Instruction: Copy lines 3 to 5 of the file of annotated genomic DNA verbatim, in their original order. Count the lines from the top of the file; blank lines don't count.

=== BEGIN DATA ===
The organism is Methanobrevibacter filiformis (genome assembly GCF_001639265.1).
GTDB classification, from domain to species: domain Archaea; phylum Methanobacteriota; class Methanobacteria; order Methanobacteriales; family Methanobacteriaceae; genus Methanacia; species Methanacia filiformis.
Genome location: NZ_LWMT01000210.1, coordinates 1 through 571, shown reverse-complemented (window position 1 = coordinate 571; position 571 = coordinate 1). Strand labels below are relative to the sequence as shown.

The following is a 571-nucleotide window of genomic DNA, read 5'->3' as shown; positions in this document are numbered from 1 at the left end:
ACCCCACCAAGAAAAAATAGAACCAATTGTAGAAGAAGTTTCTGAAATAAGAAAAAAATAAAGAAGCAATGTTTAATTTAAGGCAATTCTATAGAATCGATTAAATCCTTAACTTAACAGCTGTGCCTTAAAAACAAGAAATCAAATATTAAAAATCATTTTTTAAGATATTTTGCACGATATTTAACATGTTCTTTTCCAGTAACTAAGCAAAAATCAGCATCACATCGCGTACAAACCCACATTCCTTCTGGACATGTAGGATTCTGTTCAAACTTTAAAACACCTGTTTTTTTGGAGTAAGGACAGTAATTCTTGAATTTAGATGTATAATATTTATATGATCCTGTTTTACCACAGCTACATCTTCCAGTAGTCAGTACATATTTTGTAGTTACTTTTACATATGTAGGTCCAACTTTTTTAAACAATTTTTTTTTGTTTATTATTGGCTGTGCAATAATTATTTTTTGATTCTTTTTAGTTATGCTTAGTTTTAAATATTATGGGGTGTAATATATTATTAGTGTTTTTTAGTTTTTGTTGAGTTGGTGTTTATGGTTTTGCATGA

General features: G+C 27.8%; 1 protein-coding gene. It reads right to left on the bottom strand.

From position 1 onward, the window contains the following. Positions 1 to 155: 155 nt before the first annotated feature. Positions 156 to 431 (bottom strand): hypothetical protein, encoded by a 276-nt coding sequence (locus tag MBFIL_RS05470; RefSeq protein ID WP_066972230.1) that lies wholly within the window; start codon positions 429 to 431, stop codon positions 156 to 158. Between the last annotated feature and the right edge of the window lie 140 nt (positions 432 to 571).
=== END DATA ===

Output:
Genome location: NZ_LWMT01000210.1, coordinates 1 through 571, shown reverse-complemented (window position 1 = coordinate 571; position 571 = coordinate 1). Strand labels below are relative to the sequence as shown.

The following is a 571-nucleotide window of genomic DNA, read 5'->3' as shown; positions in this document are numbered from 1 at the left end:
ACCCCACCAAGAAAAAATAGAACCAATTGTAGAAGAAGTTTCTGAAATAAGAAAAAAATAAAGAAGCAATGTTTAATTTAAGGCAATTCTATAGAATCGATTAAATCCTTAACTTAACAGCTGTGCCTTAAAAACAAGAAATCAAATATTAAAAATCATTTTTTAAGATATTTTGCACGATATTTAACATGTTCTTTTCCAGTAACTAAGCAAAAATCAGCATCACATCGCGTACAAACCCACATTCCTTCTGGACATGTAGGATTCTGTTCAAACTTTAAAACACCTGTTTTTTTGGAGTAAGGACAGTAATTCTTGAATTTAGATGTATAATATTTATATGATCCTGTTTTACCACAGCTACATCTTCCAGTAGTCAGTACATATTTTGTAGTTACTTTTACATATGTAGGTCCAACTTTTTTAAACAATTTTTTTTTGTTTATTATTGGCTGTGCAATAATTATTTTTTGATTCTTTTTAGTTATGCTTAGTTTTAAATATTATGGGGTGTAATATATTATTAGTGTTTTTTAGTTTTTGTTGAGTTGGTGTTTATGGTTTTGCATGA